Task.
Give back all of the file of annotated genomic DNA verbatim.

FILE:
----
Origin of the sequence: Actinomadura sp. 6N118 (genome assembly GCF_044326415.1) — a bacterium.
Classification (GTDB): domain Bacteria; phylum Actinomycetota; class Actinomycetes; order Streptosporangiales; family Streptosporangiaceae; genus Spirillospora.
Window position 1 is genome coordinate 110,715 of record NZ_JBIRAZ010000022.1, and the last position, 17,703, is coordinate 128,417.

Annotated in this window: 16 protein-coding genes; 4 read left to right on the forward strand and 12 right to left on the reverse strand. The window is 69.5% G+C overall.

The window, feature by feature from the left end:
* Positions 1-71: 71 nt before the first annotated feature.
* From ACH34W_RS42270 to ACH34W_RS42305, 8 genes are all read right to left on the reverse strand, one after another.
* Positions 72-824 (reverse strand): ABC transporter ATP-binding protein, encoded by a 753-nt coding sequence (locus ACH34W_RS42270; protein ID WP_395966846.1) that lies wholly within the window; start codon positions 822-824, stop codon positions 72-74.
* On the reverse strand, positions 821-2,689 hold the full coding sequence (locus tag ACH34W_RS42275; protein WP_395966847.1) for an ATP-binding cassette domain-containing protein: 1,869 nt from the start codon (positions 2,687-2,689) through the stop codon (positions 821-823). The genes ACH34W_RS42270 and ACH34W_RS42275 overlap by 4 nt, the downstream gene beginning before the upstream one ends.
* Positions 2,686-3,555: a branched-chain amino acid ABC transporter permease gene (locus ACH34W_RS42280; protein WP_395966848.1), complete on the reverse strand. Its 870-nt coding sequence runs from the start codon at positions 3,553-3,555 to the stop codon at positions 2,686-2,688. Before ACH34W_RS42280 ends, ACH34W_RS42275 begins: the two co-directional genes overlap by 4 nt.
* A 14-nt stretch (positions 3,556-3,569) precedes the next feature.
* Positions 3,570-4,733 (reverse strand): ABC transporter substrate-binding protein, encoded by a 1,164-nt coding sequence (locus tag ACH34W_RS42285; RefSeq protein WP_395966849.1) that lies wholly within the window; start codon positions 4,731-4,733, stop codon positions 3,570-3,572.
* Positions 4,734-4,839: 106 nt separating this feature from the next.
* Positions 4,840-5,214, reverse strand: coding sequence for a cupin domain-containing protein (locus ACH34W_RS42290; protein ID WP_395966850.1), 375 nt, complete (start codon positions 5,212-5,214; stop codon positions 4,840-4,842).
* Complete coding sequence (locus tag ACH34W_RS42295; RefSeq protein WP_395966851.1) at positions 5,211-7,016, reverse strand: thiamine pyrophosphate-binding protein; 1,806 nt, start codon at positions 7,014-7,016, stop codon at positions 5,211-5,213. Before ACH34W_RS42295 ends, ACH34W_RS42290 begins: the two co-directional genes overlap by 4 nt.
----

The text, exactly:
Origin of the sequence: Actinomadura sp. 6N118 (genome assembly GCF_044326415.1) — a bacterium.
Classification (GTDB): domain Bacteria; phylum Actinomycetota; class Actinomycetes; order Streptosporangiales; family Streptosporangiaceae; genus Spirillospora.
Window position 1 is genome coordinate 110,715 of record NZ_JBIRAZ010000022.1, and the last position, 17,703, is coordinate 128,417.

Annotated in this window: 16 protein-coding genes; 4 read left to right on the forward strand and 12 right to left on the reverse strand. The window is 69.5% G+C overall.

The window, feature by feature from the left end:
* Positions 1-71: 71 nt before the first annotated feature.
* From ACH34W_RS42270 to ACH34W_RS42305, 8 genes are all read right to left on the reverse strand, one after another.
* Positions 72-824 (reverse strand): ABC transporter ATP-binding protein, encoded by a 753-nt coding sequence (locus ACH34W_RS42270; protein ID WP_395966846.1) that lies wholly within the window; start codon positions 822-824, stop codon positions 72-74.
* On the reverse strand, positions 821-2,689 hold the full coding sequence (locus tag ACH34W_RS42275; protein WP_395966847.1) for an ATP-binding cassette domain-containing protein: 1,869 nt from the start codon (positions 2,687-2,689) through the stop codon (positions 821-823). The genes ACH34W_RS42270 and ACH34W_RS42275 overlap by 4 nt, the downstream gene beginning before the upstream one ends.
* Positions 2,686-3,555: a branched-chain amino acid ABC transporter permease gene (locus ACH34W_RS42280; protein WP_395966848.1), complete on the reverse strand. Its 870-nt coding sequence runs from the start codon at positions 3,553-3,555 to the stop codon at positions 2,686-2,688. Before ACH34W_RS42280 ends, ACH34W_RS42275 begins: the two co-directional genes overlap by 4 nt.
* A 14-nt stretch (positions 3,556-3,569) precedes the next feature.
* Positions 3,570-4,733 (reverse strand): ABC transporter substrate-binding protein, encoded by a 1,164-nt coding sequence (locus tag ACH34W_RS42285; RefSeq protein WP_395966849.1) that lies wholly within the window; start codon positions 4,731-4,733, stop codon positions 3,570-3,572.
* Positions 4,734-4,839: 106 nt separating this feature from the next.
* Positions 4,840-5,214, reverse strand: coding sequence for a cupin domain-containing protein (locus ACH34W_RS42290; protein ID WP_395966850.1), 375 nt, complete (start codon positions 5,212-5,214; stop codon positions 4,840-4,842).
* Complete coding sequence (locus tag ACH34W_RS42295; RefSeq protein WP_395966851.1) at positions 5,211-7,016, reverse strand: thiamine pyrophosphate-binding protein; 1,806 nt, start codon at positions 7,014-7,016, stop codon at positions 5,211-5,213. Before ACH34W_RS42295 ends, ACH34W_RS42290 begins: the two co-directional genes overlap by 4 nt.